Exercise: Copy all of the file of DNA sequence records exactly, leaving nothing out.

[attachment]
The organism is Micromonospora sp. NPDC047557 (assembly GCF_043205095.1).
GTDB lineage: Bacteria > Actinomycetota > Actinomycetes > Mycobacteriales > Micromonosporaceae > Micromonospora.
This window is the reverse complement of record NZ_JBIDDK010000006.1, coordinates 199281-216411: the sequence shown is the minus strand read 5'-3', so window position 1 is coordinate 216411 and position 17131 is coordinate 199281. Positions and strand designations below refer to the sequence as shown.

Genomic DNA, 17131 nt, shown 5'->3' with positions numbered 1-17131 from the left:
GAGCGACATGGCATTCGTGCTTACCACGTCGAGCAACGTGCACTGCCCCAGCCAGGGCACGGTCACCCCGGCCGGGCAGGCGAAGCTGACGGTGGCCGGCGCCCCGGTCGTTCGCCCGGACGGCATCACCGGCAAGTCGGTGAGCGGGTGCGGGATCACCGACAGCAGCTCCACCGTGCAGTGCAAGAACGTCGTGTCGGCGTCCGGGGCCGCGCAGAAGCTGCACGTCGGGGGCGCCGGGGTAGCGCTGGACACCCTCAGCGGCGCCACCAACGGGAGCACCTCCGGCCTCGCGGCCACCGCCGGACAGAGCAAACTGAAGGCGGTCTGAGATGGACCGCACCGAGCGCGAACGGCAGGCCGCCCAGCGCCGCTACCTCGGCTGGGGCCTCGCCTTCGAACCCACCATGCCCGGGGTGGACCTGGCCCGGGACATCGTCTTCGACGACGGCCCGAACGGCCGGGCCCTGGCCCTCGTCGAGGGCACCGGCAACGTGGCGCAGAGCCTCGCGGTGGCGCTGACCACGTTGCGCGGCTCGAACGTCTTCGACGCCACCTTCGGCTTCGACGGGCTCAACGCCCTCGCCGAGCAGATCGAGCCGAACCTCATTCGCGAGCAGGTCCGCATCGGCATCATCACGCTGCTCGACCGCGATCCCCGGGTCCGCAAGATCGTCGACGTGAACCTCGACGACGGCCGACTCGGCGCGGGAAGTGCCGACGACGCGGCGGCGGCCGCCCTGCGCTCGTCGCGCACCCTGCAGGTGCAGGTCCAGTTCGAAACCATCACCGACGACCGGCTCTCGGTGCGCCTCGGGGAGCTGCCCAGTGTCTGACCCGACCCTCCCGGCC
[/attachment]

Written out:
The organism is Micromonospora sp. NPDC047557 (assembly GCF_043205095.1).
GTDB lineage: Bacteria > Actinomycetota > Actinomycetes > Mycobacteriales > Micromonosporaceae > Micromonospora.
This window is the reverse complement of record NZ_JBIDDK010000006.1, coordinates 199281-216411: the sequence shown is the minus strand read 5'-3', so window position 1 is coordinate 216411 and position 17131 is coordinate 199281. Positions and strand designations below refer to the sequence as shown.

Genomic DNA, 17131 nt, shown 5'->3' with positions numbered 1-17131 from the left:
GAGCGACATGGCATTCGTGCTTACCACGTCGAGCAACGTGCACTGCCCCAGCCAGGGCACGGTCACCCCGGCCGGGCAGGCGAAGCTGACGGTGGCCGGCGCCCCGGTCGTTCGCCCGGACGGCATCACCGGCAAGTCGGTGAGCGGGTGCGGGATCACCGACAGCAGCTCCACCGTGCAGTGCAAGAACGTCGTGTCGGCGTCCGGGGCCGCGCAGAAGCTGCACGTCGGGGGCGCCGGGGTAGCGCTGGACACCCTCAGCGGCGCCACCAACGGGAGCACCTCCGGCCTCGCGGCCACCGCCGGACAGAGCAAACTGAAGGCGGTCTGAGATGGACCGCACCGAGCGCGAACGGCAGGCCGCCCAGCGCCGCTACCTCGGCTGGGGCCTCGCCTTCGAACCCACCATGCCCGGGGTGGACCTGGCCCGGGACATCGTCTTCGACGACGGCCCGAACGGCCGGGCCCTGGCCCTCGTCGAGGGCACCGGCAACGTGGCGCAGAGCCTCGCGGTGGCGCTGACCACGTTGCGCGGCTCGAACGTCTTCGACGCCACCTTCGGCTTCGACGGGCTCAACGCCCTCGCCGAGCAGATCGAGCCGAACCTCATTCGCGAGCAGGTCCGCATCGGCATCATCACGCTGCTCGACCGCGATCCCCGGGTCCGCAAGATCGTCGACGTGAACCTCGACGACGGCCGACTCGGCGCGGGAAGTGCCGACGACGCGGCGGCGGCCGCCCTGCGCTCGTCGCGCACCCTGCAGGTGCAGGTCCAGTTCGAAACCATCACCGACGACCGGCTCTCGGTGCGCCTCGGGGAGCTGCCCAGTGTCTGACCCGACCCTCCCGGCC